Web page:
North Korea won’t give up its nuclear weapons. However, forging a deal will still be vital for all parties, writes Alberto Mozqueira.
Global leaders have failed to stop North Korea from gaining nuclear weapons because of a fundamental misunderstanding of the Kim dynasty. Now the United States and its allies must adapt to the harsh reality of a rogue nuclear power.
As of June 2019, North Korea has now conducted six nuclear weapons tests. In late 2017, the ‘Hermit Kingdom’ stated that it had completed its ‘nuclear force’ and produced a standardised warhead to use on its intermediate-range missiles.
With that news, there’s now no bluff to call or sanction that will cripple such a determined regime. Especially one that equates its territorial integrity and regime survival with gaining a nuclear deterrent.
When dealing with North Korea, Western analysts underestimated the lingering after-effects of the United States’ previous strategy of democracy promotion and regime change. John Bolton even openly called for the Libya model, a bold allusion to the fact that Libya allowed British and American inspectors to defang its nuclear ambitions, and ended with Colonel Muammar Gaddafi being killed by rebels supported by the US.
States such as Syria, Libya, and Iraq have been invaded or beset by US-backed revolutionaries. All the while, North Korea and Iran have watched closely. To paraphrase Jeffrey Lewis: ‘Get rid of your nukes, get invaded, keep ‘em and you get a summit with the President of the United States.’
But what can be done about a rogue state that has a demonstrable nuclear capability and won’t give it up?
One thing policymakers must accept is that they will never get as good a deal as they would have 10, 15 or 20 years ago. A nuclear freeze is a fine goal, but the capability already exists. A better option would be to seek a deal that prevents North Korea from helping other nations gain the technical expertise that they have accrued in the critical areas of nuclear enrichment, missile technology, and bomb design.
A good example of this would be the 2015 Iran Deal. The agreement set out clear limitations on the Iranian nuclear program, gave international experts access to Iran’s nuclear sites and in return lifted nuclear-related sanctions on Iran. Recent actions by the Trump Administration have torpedoed the Iran Deal, but the agreement itself was a success for all parties.
While North Korea’s nuclear program is far more mature, and it is uncertain whether they would still be willing to agree to such a bargain, that shouldn’t stop the US from trying.
The United States and all other nuclear powers object each time another country gains nuclear capabilities. If they want to slow the rate of proliferation among states that are considering this avenue, they must address technology transfer from the mature North Korean nuclear program. North Korea’s ballistic missile program started with the purchase of a Soviet-era tactical ballistic missile. North Korea reverse engineered the missile, and from that sprung a variety of missiles which have steadily developed longer ranges and carried heavier payloads.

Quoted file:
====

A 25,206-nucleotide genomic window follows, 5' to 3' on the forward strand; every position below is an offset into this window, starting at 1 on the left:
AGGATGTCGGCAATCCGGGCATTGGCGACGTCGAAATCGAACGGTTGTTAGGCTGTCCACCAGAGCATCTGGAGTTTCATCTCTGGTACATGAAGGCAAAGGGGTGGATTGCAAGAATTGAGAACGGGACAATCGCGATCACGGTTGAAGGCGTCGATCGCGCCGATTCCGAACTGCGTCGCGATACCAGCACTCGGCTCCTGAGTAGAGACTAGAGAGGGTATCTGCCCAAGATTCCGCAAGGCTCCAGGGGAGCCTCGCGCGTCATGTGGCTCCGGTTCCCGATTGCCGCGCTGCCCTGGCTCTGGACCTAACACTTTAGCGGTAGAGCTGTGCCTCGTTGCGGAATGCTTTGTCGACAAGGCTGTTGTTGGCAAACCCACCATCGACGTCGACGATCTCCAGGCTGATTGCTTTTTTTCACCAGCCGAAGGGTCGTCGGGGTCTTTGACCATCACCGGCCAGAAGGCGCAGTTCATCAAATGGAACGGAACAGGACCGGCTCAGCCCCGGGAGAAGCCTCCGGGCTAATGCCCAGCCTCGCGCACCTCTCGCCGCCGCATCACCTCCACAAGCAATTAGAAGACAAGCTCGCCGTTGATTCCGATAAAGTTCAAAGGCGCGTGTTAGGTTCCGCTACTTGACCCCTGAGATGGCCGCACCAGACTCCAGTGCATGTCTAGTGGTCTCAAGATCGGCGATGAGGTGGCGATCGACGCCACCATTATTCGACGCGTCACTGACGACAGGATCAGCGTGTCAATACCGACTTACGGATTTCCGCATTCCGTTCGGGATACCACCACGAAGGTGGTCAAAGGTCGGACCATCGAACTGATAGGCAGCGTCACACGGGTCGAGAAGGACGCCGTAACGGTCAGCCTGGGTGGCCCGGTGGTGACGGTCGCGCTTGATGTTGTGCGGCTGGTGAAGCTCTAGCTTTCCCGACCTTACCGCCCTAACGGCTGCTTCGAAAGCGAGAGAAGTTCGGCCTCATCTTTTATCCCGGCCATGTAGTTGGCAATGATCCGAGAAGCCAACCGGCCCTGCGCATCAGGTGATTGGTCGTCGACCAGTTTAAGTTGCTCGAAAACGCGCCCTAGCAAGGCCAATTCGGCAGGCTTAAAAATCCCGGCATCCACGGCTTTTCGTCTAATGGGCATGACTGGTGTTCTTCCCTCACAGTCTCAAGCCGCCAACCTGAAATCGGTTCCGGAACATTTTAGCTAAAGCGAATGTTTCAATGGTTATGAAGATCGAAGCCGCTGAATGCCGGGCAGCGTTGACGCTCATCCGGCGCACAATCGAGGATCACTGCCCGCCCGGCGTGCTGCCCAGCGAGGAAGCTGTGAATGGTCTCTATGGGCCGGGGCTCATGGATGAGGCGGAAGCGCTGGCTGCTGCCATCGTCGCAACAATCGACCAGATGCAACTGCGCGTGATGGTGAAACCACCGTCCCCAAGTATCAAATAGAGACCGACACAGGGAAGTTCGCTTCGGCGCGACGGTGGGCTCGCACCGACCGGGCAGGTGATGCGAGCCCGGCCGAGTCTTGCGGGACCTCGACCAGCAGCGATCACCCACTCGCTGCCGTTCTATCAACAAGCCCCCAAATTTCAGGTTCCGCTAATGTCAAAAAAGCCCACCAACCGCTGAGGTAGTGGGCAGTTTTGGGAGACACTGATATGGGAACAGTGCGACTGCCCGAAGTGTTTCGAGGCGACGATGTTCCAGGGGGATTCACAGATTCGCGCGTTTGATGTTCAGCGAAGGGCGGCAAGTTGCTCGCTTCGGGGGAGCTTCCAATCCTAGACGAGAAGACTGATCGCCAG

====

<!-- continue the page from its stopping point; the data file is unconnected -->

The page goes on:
Iran and North Korea have previously shared missile technologies, and reports suggest Pakistan has assisted North Korean nuclear developments. These proliferation networks have yet to be fully stamped out, and stopping them is a far more achievable goal than trying to negotiate with North Korea for something that was never on the table to begin with.
So, what would the United States have to do to get a deal like this? It shouldn’t be anything that weakens the United States’ stabilising presence in Asia, so a peace treaty that removes American troops from South Korea is off the table. Diplomatic recognition will continue to be a major incentive for North Korea.
North Korea has asked for another summit. With every summit, the legitimacy of the regime is boosted and such summits have immense propaganda value. Potential bargaining options for the West include a resumption of aid and the lifting of economic sanctions. Another option is to try and pass another agreed framework deal, similar to the one in 1994 where the United States replaced the North Korean fissile material producing plants with light water reactors that made the creation of such material harder and longer to make.
Nuclear disarmament or regime change in North Korea isn’t going to happen in the short term, especially with China’s continued support for the state. Wishing it would only give North Korea time to keep building its nuclear arsenal or trade its nuclear expertise with other rogue states.
Reaching a sober compromise to stabilise the Korean Peninsula and cutting down on a dangerous proliferation network is going to be difficult but necessary work, as this particular nuclear genie is already out of the bottle.